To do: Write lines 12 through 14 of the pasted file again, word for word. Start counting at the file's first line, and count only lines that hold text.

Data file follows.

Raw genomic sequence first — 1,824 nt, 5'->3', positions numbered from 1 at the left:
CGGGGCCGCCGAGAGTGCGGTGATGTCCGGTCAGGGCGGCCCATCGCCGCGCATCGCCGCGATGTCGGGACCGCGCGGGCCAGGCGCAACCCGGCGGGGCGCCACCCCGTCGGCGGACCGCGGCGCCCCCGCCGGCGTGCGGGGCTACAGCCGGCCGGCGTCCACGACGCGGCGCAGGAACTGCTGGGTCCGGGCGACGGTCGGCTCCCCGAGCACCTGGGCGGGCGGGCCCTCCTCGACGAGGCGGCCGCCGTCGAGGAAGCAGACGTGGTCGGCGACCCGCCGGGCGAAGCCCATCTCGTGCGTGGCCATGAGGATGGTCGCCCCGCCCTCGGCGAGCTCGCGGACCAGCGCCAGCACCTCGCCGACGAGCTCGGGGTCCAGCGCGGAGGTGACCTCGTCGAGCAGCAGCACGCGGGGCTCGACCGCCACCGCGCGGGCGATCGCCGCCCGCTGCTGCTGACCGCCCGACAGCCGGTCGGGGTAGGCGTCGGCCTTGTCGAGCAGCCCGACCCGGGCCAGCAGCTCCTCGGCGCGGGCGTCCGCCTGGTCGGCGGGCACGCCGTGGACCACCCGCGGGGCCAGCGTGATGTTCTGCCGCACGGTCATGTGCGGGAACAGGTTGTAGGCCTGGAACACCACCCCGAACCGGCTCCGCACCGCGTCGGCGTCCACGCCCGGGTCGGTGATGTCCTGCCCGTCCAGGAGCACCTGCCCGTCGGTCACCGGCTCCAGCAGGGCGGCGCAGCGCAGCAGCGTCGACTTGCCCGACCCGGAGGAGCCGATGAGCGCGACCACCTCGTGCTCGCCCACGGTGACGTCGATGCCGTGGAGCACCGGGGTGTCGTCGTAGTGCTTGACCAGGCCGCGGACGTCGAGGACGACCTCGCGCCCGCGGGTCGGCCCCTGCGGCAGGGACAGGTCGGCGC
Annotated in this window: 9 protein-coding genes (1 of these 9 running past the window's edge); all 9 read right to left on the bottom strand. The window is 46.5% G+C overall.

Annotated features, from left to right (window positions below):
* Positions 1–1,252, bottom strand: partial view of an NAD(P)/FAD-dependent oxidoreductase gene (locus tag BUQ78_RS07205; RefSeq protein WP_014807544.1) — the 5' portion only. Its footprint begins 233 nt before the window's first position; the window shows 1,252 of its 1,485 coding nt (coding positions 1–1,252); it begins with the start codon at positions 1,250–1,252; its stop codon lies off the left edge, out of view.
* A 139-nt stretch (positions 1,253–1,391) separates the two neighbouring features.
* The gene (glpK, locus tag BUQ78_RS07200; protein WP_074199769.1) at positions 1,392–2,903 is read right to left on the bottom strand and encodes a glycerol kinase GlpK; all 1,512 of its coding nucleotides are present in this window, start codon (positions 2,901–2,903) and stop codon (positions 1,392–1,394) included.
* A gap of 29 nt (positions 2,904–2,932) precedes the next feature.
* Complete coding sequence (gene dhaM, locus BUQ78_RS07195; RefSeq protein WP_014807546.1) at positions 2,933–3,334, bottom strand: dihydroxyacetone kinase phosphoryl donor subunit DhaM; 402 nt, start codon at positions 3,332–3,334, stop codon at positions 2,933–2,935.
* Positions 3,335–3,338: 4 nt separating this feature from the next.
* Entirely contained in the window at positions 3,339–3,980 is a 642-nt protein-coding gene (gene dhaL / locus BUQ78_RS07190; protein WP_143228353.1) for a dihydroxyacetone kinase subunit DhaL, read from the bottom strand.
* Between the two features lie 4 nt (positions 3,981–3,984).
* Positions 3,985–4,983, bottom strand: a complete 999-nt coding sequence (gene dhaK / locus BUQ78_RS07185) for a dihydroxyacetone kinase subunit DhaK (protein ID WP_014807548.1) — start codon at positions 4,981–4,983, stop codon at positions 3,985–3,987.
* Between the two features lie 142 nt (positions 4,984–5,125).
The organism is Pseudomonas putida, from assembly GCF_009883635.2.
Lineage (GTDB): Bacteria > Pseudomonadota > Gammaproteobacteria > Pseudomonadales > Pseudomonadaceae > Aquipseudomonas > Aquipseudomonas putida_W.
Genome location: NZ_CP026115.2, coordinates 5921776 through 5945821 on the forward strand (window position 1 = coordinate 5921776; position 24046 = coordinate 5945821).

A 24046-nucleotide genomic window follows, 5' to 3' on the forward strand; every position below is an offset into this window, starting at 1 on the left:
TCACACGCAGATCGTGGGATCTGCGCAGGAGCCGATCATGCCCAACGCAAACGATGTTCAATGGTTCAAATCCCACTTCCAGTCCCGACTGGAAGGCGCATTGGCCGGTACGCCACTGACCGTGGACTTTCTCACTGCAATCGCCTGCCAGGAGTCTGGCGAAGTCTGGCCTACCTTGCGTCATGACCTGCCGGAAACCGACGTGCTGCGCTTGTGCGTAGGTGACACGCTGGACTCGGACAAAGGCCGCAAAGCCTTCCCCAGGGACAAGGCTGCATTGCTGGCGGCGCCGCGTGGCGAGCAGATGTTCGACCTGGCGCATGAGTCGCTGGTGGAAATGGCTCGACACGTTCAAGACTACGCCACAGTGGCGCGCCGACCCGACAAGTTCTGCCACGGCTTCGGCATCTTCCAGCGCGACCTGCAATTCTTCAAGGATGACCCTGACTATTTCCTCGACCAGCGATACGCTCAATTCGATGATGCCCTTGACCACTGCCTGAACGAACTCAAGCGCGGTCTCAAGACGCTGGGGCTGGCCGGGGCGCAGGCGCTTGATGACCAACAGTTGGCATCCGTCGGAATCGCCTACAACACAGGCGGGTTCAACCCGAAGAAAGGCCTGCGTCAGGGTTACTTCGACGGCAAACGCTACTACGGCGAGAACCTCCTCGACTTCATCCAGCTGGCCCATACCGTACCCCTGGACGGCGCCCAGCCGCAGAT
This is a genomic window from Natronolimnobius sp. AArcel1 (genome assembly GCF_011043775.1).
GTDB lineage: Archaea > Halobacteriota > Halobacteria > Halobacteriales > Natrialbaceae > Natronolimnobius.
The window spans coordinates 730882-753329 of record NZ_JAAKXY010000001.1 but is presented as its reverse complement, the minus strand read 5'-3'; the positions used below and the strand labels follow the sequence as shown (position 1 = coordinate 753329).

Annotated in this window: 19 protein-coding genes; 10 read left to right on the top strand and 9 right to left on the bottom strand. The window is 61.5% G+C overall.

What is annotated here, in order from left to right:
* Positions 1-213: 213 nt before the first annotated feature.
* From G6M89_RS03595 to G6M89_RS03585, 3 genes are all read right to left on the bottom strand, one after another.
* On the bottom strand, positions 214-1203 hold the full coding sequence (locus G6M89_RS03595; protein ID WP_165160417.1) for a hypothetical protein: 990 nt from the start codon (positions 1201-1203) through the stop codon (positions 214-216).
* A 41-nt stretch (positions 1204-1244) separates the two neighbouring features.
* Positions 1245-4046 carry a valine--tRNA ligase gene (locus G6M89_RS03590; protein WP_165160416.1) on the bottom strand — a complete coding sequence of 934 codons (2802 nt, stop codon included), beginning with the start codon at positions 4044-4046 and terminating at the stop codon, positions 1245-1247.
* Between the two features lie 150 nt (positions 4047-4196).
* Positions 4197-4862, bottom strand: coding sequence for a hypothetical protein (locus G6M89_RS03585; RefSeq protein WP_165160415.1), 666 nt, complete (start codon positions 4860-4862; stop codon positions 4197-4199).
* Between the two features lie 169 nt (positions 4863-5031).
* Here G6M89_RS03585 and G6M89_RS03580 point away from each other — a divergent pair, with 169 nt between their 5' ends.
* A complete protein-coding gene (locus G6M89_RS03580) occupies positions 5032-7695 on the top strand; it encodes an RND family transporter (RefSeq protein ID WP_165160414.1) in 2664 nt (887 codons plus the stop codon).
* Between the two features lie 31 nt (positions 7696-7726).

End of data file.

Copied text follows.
* Between the two features lie 4 nt (positions 3,981–3,984).
* Positions 3,985–4,983, bottom strand: a complete 999-nt coding sequence (gene dhaK / locus BUQ78_RS07185) for a dihydroxyacetone kinase subunit DhaK (protein ID WP_014807548.1) — start codon at positions 4,981–4,983, stop codon at positions 3,985–3,987.
* Between the two features lie 142 nt (positions 4,984–5,125).